Fig19 shows the modified Ti interface – a flat surface is created as an anti-rotation mechanism so that the location between zirconia and titanium structure is accurately defined. In the Neoss system, ensure that the clinical screw is accessible after the fabrication of the Lava/Neoss NeoLink Zirconia abutment as the size of the clinical screw is slightly larger than the lab screw so some slight adjustment in the access hole might be necessary. Fig 20 shows the milled and sintered Lava Zirconia abutment.
The same cementation procedure is carried out as shown in the Case Study 1 above to complete the abutment (Fig 21). After the fabrication of the final restoration, it is ready for a try-in (Fig 22).
Fig 23 and 24 show the try-in of the abutment. Note the improved fullness of the soft tissue compared to Case Study 1.
Fig 25 shows the try-in image of the final restoration, which was accepted by the patient and the clinical. Fig 26 shows the final restoration of 2-week post-op. The soft tissue is healing nicely, and the redness around the tissue will settle with time.
All in all, it is a satisfying aesthetic result with durable restorative materials, which gives us a peace of mind – knowing it’s going to last a very long time.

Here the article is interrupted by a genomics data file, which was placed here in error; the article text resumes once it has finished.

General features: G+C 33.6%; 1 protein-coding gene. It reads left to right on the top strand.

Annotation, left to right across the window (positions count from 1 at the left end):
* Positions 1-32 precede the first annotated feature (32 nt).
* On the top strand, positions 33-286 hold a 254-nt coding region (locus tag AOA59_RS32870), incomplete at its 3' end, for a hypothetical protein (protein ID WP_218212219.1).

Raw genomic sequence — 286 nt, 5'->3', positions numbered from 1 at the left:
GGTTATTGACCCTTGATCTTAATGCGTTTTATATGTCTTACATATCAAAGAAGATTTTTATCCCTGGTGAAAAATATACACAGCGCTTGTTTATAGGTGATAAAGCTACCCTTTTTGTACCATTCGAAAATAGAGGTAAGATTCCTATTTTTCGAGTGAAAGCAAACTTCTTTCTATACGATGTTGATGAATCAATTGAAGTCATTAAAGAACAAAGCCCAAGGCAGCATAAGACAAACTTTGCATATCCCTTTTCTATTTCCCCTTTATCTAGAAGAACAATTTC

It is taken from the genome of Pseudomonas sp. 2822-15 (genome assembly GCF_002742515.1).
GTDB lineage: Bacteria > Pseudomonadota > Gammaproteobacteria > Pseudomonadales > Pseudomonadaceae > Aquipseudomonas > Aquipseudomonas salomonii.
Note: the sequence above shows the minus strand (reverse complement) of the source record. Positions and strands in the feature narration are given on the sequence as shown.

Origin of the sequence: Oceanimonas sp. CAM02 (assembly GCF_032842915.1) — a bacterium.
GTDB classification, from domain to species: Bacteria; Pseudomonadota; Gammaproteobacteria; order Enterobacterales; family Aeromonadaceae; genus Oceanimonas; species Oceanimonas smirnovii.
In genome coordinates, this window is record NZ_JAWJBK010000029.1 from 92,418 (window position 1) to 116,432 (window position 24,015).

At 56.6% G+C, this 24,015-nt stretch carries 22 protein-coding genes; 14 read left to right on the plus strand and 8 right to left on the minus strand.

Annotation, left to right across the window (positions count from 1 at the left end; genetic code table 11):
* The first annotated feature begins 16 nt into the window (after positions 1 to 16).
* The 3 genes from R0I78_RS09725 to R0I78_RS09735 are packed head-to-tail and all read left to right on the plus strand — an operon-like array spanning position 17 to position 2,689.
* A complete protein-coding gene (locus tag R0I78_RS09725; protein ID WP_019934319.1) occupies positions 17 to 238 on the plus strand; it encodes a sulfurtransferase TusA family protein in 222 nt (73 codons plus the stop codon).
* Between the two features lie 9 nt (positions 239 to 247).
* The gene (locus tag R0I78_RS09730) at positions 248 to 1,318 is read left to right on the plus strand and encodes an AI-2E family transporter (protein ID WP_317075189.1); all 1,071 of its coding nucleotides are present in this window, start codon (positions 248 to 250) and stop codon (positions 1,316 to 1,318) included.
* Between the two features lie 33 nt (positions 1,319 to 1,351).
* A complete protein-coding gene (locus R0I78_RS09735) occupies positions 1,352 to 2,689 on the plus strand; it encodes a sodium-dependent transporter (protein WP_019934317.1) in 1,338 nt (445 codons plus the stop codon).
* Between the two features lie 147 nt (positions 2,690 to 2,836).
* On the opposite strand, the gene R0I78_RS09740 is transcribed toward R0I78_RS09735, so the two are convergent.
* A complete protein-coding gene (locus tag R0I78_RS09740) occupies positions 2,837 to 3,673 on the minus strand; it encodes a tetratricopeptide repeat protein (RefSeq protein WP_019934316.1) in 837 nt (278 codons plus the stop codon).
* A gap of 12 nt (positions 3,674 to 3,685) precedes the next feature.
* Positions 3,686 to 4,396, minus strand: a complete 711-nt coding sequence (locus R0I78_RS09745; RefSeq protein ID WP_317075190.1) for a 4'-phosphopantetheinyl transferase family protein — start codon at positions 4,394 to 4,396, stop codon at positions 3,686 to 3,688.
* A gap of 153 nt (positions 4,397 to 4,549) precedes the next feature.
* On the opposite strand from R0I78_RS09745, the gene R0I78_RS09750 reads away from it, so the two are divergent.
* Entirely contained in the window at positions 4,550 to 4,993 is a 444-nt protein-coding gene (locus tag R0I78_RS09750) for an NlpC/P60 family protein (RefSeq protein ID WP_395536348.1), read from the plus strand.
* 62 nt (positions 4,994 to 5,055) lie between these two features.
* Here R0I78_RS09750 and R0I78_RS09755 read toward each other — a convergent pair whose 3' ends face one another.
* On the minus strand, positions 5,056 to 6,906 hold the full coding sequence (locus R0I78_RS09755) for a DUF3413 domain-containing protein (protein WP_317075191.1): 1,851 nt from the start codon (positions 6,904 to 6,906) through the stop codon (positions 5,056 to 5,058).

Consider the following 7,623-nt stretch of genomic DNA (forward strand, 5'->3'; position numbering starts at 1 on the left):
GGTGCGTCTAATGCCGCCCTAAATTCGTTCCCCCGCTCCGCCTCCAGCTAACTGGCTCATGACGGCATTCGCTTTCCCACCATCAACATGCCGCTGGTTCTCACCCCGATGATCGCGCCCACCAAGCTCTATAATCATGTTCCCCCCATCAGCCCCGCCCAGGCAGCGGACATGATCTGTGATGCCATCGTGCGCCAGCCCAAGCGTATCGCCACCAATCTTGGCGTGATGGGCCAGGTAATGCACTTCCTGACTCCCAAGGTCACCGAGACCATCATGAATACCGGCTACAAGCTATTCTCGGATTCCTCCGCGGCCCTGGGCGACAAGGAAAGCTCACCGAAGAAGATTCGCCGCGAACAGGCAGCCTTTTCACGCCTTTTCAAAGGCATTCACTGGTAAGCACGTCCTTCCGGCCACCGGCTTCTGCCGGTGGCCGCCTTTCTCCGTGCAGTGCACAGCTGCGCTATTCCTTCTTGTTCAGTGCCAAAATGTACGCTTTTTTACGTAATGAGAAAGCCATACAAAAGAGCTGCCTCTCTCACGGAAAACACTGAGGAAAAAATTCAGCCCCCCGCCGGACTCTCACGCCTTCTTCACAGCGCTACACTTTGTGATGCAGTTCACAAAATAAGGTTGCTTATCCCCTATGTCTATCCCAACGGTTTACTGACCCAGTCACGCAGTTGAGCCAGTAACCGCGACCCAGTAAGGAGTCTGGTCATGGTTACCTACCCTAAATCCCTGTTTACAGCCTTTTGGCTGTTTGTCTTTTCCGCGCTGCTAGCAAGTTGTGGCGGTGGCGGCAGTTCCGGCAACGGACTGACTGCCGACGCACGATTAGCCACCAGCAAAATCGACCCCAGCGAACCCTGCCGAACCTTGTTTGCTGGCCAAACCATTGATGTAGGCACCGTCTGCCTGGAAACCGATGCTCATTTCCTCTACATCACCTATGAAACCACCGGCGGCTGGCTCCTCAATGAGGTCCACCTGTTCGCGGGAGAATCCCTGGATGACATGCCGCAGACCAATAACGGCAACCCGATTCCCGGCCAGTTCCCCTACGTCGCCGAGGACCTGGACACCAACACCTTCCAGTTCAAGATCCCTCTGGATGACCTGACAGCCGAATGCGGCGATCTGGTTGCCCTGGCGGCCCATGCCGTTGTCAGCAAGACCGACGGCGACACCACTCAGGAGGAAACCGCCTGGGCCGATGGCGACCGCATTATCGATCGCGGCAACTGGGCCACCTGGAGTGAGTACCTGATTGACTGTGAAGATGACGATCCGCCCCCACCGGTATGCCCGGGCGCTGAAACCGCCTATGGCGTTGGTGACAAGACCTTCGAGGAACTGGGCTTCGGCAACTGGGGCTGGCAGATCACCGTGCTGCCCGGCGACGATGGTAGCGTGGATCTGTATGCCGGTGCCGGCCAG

The author wishes to thank Brisbane-based prosthodontist, Dr Tony Rotondo, for his outstanding knowledge and skill from both a clinical and technical perspective and the contribution of the clinical photographs.
Lava Zirconia for Implant Abutments – Cementation and Sterilization Made Easy – 3M ESPE 2008
It’s been over ten years since I published this article. The technique presented above was considered innovative but somewhat sceptical at that time. Today, I still use the very same protocol (with a broader range of Ti interfaces), and it has become the norm within the realm of aesthetic implantology.
I’m proud of myself with the fact that I have made a contribution and was a part of the development of advancement in this field. Neoss also featured my work shown in this article in their international promotion booklet in 2010 – see below.